The Jeans in Slaxx (2020) are Killer!
First Wide Release: September 11, 2020 (Theatrical Release)
Director: Elza Kephart
Writer: Patricia Gomez, Elza Kephart
Runtime: 77 Minutes
Starring: Romane Denis, Brett Donahue, Sehar Bhojani
Where to Watch: Check out where to find it here
Libby (Romane Denis) is the latest hire for the trendy clothing store Canadian Cotton Clothiers. Bright-eyed and idealistic, Libby is excited to work for a company that shares her values of sustainability and ethical labor conditions. Libby meets the assortment of quirky co-workers (Brett Donahue, Sehar Bhojani, Kenny Wong, Tianna Nori, Jessica B. Hill, and Hanneke Talbot) who will be joining her in preparing the store for the launch of their latest product, the Super Shapers, a hip new pair of jeans. Unfortunately for them, the Super Shaper jeans in stock have a mind of their own, as they have been possessed and are out for vengeance. Will Libby and the team be able to stop the paranormal pants from wreaking havoc on unsuspecting shoppers in-line for the sale or will they be torn at the seams by the deadly denim?
Slaxx is a lean helping of horror satire dressed up in plenty of gags and laughs.
The setup of Slaxx gives it so many advantages in relatability. Characters like the high-strung and egocentric store manager Craig (Donahue) and the caustically defiant employee Jemma account for just a few of the quirky people one might find working overnight at a high fashion boutique. These characters are sold with some over-the-top performances but that’s what adds to the fun. Donahue gives the most memorable performance of the bunch while Sehar Bhojani’s Shruti grounds the film with a straighter character.
While not a perfect film, Slaxx has a lot of heart put into it. The most impressive aspect of the film is the Super Shapers themselves. The puppeteering is incredible! I love how they behave so differently throughout the film acting like animals in one scene and soldiers in another, all the while stalking their prey by pretending to be inanimate. It prevents the film from ever getting repetitive. I also appreciate how unexpectedly deep the messaging runs and how Slaxx has some clever things to say about fast fashion and labor rights.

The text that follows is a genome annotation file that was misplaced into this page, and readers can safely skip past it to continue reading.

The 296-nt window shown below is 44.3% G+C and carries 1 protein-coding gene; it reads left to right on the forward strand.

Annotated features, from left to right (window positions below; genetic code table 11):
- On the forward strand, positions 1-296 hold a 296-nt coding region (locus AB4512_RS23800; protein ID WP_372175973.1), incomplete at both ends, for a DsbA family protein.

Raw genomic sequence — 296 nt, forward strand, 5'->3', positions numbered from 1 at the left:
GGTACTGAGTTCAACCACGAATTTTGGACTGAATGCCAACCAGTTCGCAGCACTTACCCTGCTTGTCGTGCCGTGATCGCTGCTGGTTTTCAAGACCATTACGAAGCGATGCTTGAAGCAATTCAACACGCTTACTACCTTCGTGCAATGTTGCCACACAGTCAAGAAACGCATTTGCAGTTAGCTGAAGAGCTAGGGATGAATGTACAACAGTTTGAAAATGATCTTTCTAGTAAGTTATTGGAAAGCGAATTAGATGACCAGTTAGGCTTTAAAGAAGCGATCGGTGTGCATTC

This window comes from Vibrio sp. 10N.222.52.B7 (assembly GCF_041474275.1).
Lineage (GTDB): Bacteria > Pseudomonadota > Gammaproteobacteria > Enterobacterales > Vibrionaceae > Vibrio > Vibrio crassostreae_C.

Director Elza Kephart goes out of her way to make a fun, socially conscious possessed object flick and she succeeds. Peppered with funny one-liners and quick, to-the-point humor, Kephart’s satire cuts into the misdeeds of consumerism in Western society. It’s hard to miss when there is literal blood woven into the clothes that are now marked up and ready for consumption by a frothing mob of zombie-like customers. There’s also biting commentary about branding and marketing. While the CCC makes itself known as an environmentally conscious and ethical brand, it’s clear that is all a bunch of lies as they are exploiting workers in the Global South for profit. Overall, Kephart keeps the film tight and lean, much like the pants, to avoid overstaying its wacky premise.
Some of the flaws, however, are not as easy to ignore. Even though the cast injects much needed enthusiasm and energy into a film about killer fabric, it doesn’t change the fact that most everyone is a caricature and nothing more. It’s hard to root for anyone except the two female leads. These leads don’t have much depth either. Other than what originally drove Libby to join the company, we don’t know much else about her and why it is important to her.
It’s hard to forget a movie about killer jeans. Slaxx is silly fun that is easily digestible and engaging. It knows how ridiculous it is and that is its biggest selling point. With a sharp message and miniscule runtime, Slaxx gets to the point and doesn’t overstay its welcome. Understandably, this film won’t be for everyone. For those who are looking for something scary or otherwise philosophical, this might be a good one to skip. Those who are looking for something fun, however, can rest assured that Slaxx will not bore, even if only for its novelty. These jeans may not always be in style, but Slaxx proves that fun B-movies always will be.
Overall Score? 6/10